50-page report calls upon Government to delay Making Tax Digital

The Government must respond to a 50-page report calling for an immediate delay to Making Tax Digital (MTD), which has been put forward by MPs in the Treasury Committee.

The report, which calls for a one-to-two year delay to MTD, says that the project has the potential to be an “expensive disaster” unless it is pushed back “until at least 2019/20, [or] possibly later”.

Under current plans, MTD will be phased in from April 2018, imposing a new obligation upon landlords and self-employed individuals to report to HM Revenue & Customs (HMRC) on a quarterly basis. Small and medium-sized enterprises (SMEs) and larger companies will shortly follow, and the Revenue says that all tax will be ‘100 per cent digital’ by 2020.

In its report, the Treasury Committee has laid out recommendations for HMRC to consider before powering ahead with current proposals. The Committee has called for:

  • A delay of one to two years for the implementation of MTD.
  • HMRC’s proposed exemption threshold of £10,000 to be raised to match the VAT threshold of £83,000.
  • MTD pilot schemes to be more substantive and designed to gather clear information over the entire reporting cycle.

Committee chairman and Conservative MP Andrew Tyrie, said: “This is not a minor matter. These reforms will affect millions of taxpayers. [HMRC’s] cooperation and trust are both hard won and easily dissipated. Without them, more of the yield could be at risk than any putative extra revenue from MTD.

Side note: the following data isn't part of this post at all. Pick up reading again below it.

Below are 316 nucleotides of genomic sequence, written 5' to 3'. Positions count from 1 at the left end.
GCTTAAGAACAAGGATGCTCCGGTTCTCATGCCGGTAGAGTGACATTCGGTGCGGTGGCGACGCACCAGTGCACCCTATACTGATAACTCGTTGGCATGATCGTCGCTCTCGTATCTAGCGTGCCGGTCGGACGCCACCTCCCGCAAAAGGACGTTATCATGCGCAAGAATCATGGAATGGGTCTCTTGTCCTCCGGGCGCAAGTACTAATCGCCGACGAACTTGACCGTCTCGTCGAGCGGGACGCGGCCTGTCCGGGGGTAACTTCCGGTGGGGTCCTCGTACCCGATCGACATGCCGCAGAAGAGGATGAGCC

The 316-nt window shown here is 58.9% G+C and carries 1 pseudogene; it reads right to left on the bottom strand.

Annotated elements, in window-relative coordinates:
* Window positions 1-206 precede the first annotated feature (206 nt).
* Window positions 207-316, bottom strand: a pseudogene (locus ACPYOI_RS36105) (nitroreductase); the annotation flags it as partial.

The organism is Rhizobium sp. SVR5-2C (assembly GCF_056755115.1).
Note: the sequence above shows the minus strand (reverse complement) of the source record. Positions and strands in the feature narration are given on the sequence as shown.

“If the Government gets it wrong, the culture of mutual trust and goodwill between HMRC and the vast majority of taxpayers – which still exists in the UK and which helps to keep the tax gap down – could be jeopardised”.

“The pilots need to be designed to gather information over the entire reporting cycle – four quarterly updates and an end of year reconciliation. These need to be evaluated before full implementation and Parliament needs to see the evidence that this has been done”.

The Committee’s report added: “The Committee has yet to see evidence strong enough to justify a threshold below the VAT threshold, £83,000. It may exist, but the Government needs to assemble and publish it”.

A long-awaited Government response to six Making Tax Digital consultations opened in August 2016 is expected to be published by the end of January. The Government is also expected to respond to the Treasury Committee’s 50-page report.